With the rise of AI and more recently ChatGPT, there has been a lot of conservation about the future for humans in the workplace. One area that repeatedly comes up is web design. Both the design and coding aspect of what we do is said to be under threat, with AI capable of coding and designing faster and more accurately that any human ever could.
However, though in theory today’s impressive AI is able to design a web page, whether it is aesthetically pleasing and in the line with what the client desires is another matter.
Also, what happens if AI makes a mistake? Read on for some of the key issues that we see, and why we don’t think AI will ever be fully capable of designing websites over humans.
The Client/Designer Journey
For those that don’t know, designing a business’s website involves a lot of back and forth via emails, telephone calls and meetings. On a normal website we will start by discussing a solution and agree on the work that needs to be done. After this, the client is introduced to members of the team and a timeline of project milestones will be put together – including deadlines for both us and the client.
Following this, we produce a sitemap to finalise the structure of the website and homepage, the client then signs this off before we begin the build. Once the homepage is designed, the client gives us feedback and we go back and forth until they are happy – the homepage is then signed off.
We then use the signed off homepage as the basis for the rest of the pages, intermittently sending updates for approval and feedback. Following completion of the site our end, we get any final feedback from the client and do the final checks to ensure they are happy, before making the website live – always leaving the communication lines open for any further support.
Though AI is impressive in its ability to produce a design quickly, it is impossible for it to fulfil the client journey that we have just demonstrated.
Without the ability to discuss exactly what the client wants; the website is never going to hit the brief like a human – who is able to understand exactly what is needed.
What About Context?
When designing a website, one key considerations in the designer’s mind is what industry the website being built is for. The industry helps dictate who the customers are and who the target audience is – this kind of context doesn’t register with AI.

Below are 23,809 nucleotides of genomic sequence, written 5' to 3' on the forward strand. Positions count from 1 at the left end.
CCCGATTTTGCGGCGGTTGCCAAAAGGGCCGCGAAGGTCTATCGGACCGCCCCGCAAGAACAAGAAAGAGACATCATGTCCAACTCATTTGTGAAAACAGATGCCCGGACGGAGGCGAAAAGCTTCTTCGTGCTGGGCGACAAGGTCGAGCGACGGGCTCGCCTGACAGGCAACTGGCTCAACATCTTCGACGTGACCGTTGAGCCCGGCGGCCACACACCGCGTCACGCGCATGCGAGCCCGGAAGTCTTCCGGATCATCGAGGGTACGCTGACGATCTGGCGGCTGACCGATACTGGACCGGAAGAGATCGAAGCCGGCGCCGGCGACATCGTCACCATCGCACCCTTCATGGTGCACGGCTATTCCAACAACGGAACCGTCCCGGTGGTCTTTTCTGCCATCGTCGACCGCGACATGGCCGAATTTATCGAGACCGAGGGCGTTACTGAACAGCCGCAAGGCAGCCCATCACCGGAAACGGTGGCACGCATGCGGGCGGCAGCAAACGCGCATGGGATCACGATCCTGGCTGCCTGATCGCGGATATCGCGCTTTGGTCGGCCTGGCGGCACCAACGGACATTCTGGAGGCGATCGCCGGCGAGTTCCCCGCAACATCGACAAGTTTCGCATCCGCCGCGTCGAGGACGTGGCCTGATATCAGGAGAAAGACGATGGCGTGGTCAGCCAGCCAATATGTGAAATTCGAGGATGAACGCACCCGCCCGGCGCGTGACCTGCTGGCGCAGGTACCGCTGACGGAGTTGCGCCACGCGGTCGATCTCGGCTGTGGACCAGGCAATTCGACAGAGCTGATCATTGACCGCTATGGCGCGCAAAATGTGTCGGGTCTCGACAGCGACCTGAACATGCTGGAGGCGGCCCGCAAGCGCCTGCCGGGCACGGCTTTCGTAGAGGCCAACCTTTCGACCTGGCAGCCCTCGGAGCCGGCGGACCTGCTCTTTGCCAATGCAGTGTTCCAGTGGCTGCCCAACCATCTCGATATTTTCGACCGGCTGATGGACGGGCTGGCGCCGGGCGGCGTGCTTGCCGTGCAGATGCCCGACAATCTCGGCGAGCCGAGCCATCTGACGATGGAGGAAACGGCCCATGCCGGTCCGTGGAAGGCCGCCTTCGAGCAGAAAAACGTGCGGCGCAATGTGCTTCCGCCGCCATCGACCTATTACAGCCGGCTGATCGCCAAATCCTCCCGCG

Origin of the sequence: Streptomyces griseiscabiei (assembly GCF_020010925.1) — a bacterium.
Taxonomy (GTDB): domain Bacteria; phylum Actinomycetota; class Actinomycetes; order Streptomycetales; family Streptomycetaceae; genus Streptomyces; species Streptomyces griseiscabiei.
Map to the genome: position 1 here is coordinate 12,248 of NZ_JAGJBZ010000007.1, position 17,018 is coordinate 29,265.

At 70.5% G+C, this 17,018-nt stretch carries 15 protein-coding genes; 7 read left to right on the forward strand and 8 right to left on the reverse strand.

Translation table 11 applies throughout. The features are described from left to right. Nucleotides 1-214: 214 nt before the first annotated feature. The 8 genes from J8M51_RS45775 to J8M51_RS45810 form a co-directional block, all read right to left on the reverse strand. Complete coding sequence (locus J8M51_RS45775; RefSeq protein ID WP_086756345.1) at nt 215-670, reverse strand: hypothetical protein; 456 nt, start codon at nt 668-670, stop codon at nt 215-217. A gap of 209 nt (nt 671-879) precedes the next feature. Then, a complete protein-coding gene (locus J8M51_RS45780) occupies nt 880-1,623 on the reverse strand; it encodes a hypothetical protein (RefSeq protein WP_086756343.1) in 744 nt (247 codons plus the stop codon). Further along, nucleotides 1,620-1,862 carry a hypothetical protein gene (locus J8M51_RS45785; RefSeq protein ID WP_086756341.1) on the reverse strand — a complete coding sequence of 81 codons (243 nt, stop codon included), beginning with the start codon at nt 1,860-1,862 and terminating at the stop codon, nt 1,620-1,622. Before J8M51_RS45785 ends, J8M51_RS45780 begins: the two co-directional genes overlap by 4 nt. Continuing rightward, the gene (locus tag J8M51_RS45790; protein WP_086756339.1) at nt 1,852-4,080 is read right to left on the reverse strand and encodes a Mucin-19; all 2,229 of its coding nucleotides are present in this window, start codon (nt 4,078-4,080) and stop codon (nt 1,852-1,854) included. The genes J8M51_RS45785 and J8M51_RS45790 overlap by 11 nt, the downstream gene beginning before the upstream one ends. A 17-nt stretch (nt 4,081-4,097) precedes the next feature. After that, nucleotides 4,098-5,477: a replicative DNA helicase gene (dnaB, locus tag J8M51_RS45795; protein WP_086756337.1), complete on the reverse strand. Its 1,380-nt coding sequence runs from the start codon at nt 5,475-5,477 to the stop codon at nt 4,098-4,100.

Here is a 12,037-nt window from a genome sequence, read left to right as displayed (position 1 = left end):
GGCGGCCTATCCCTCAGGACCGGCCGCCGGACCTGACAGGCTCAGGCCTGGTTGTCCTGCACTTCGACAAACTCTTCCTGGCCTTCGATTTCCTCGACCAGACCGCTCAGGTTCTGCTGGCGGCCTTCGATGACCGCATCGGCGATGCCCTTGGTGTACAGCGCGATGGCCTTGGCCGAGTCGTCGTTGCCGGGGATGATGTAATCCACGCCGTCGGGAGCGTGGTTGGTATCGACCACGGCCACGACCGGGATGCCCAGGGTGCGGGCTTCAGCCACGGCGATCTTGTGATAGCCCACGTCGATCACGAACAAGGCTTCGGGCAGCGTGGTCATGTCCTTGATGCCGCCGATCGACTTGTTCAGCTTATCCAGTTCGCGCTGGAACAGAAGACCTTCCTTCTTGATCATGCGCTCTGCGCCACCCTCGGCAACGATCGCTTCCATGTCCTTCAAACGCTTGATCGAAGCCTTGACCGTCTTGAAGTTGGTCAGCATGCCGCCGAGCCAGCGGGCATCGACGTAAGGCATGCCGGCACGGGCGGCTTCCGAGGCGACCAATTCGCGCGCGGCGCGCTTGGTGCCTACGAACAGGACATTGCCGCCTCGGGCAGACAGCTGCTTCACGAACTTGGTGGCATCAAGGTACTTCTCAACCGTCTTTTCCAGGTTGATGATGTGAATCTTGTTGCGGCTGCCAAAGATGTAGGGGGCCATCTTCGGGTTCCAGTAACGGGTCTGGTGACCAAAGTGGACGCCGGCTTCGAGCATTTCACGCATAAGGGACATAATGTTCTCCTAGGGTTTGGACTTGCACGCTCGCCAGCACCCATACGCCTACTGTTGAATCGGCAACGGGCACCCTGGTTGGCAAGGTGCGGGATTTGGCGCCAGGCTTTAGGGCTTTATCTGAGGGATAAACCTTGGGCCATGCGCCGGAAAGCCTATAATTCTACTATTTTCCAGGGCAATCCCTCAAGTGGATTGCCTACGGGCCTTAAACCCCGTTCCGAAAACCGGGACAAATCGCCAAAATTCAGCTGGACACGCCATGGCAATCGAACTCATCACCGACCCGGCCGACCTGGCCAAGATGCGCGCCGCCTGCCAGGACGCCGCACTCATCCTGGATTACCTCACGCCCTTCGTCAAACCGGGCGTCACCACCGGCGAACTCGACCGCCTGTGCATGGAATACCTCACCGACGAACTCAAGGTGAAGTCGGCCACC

This inability to understand context is likely to lead to designs that are unrelated to the required usage.
Another important aspect of understanding context is the relevance of certain design components, which again, AI struggles to understand. For example, it may use a component that a competitor has used, or an out-dated design that doesn’t work for a client’s specific industry.
It may also miss well understood design components such as colour. Does AI know that certain industry branding is typically coupled with specific colours? Or that certain font styles work better for certain industries?
One of the most common arguments against AI in any field is its incapacity to understand when it has made a mistake.
Due to its nature, AI designs (and AI anything) need a human to monitor and check over any work carried out. The problem becomes worse if the human in control, then misses the mistake.
The questions that arises here is that, if everything designed by AI needs to be checked over by a human, then why not have a human carry out the work in the first place?
A Lack of Creativity
Humans, by our very nature, are able to create completely new designs. Think of all the innovative, designs over the years – these are created by humans and not AI.
On the other hand, AI produces its ideas based on already existing patterns and data, most of which were previously created by humans.
Though some design works and websites that AI create are impressive, the ability to generate something completely original is always going to be limited for this reason. From a design perspective, art that is created by AI is from existing references – so it can’t ever be original.
To some extent, everybody is going to have to get used to using AI. For designers and website builders, there will be developments that make it easier to use and actually assist the creative process. AI generated templates can already make mocking up web pages a less time-consuming task.
But the thought that AI could ultimately replace designers isn’t one that fills us with confidence. Perhaps the argument is that those who refuse to let AI assist them in there work are the ones that could be left behind?
Many years ago, it was thought that the calculator could at some point replace the mathematician, but this hasn’t been the case. It is a tool that has made life easier – and this is where we believe AI will find its place.